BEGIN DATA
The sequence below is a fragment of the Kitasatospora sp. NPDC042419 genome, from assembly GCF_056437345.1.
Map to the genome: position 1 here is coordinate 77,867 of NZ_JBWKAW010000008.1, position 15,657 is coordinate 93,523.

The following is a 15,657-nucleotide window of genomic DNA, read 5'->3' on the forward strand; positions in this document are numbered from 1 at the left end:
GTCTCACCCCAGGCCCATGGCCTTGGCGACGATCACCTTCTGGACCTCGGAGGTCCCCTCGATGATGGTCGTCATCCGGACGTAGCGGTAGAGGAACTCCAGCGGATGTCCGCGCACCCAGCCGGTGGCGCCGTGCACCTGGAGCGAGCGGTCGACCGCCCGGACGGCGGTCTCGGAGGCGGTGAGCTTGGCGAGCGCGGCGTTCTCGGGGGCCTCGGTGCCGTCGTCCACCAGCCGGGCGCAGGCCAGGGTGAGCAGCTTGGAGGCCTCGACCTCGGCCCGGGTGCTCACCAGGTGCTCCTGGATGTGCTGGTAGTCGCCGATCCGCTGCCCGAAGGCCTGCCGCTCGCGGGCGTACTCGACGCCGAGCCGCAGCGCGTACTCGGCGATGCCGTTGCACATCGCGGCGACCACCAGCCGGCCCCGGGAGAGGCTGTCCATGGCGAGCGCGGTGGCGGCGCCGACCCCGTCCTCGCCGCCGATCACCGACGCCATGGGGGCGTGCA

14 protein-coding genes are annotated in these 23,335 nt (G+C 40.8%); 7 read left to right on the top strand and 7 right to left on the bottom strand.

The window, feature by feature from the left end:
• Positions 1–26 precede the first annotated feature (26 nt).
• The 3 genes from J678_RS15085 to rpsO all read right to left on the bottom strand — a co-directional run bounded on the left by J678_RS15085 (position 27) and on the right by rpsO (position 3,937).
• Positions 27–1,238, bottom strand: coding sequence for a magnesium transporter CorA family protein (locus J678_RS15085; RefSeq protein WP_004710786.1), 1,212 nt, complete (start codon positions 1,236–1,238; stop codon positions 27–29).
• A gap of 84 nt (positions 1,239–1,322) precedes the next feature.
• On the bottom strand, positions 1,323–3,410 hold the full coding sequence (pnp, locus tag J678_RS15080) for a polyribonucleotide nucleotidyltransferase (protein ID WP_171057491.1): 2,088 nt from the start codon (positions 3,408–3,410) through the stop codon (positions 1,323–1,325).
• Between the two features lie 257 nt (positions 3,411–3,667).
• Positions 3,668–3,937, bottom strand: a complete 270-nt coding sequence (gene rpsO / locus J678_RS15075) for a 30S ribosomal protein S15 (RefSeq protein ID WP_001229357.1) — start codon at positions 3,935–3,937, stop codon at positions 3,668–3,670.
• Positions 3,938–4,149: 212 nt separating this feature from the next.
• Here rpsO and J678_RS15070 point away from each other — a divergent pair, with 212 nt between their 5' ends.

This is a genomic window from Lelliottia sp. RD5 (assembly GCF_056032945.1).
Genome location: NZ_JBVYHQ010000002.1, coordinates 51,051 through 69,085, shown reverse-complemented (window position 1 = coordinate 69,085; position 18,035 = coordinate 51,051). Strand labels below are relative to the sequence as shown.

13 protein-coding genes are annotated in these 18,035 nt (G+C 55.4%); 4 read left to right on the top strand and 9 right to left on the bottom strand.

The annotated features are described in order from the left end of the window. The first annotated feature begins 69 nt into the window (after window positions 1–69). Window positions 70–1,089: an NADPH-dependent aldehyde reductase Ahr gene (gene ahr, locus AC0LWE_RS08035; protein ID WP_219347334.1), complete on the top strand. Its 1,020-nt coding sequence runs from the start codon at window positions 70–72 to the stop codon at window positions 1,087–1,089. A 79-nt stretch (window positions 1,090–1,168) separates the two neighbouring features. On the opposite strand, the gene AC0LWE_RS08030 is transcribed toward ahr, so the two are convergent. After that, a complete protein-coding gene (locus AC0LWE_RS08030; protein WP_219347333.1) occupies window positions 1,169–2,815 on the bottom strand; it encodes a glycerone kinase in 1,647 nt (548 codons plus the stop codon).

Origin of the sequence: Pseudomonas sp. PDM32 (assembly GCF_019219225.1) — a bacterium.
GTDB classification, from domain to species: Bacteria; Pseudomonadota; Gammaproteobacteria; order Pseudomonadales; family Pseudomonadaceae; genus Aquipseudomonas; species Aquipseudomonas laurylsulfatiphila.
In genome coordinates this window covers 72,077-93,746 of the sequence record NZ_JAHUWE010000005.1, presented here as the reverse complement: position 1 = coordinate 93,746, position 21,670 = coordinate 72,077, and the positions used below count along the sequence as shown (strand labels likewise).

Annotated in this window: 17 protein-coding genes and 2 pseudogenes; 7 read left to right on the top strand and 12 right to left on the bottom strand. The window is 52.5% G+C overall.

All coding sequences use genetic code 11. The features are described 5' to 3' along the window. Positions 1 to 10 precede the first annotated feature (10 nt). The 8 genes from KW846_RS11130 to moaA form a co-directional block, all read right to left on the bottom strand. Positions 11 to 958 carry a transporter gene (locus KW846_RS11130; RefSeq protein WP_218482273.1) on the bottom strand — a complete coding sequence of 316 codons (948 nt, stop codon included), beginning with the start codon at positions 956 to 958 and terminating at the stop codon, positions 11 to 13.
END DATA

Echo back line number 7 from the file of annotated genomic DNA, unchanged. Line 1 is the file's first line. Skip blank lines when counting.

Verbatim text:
• Positions 1–26 precede the first annotated feature (26 nt).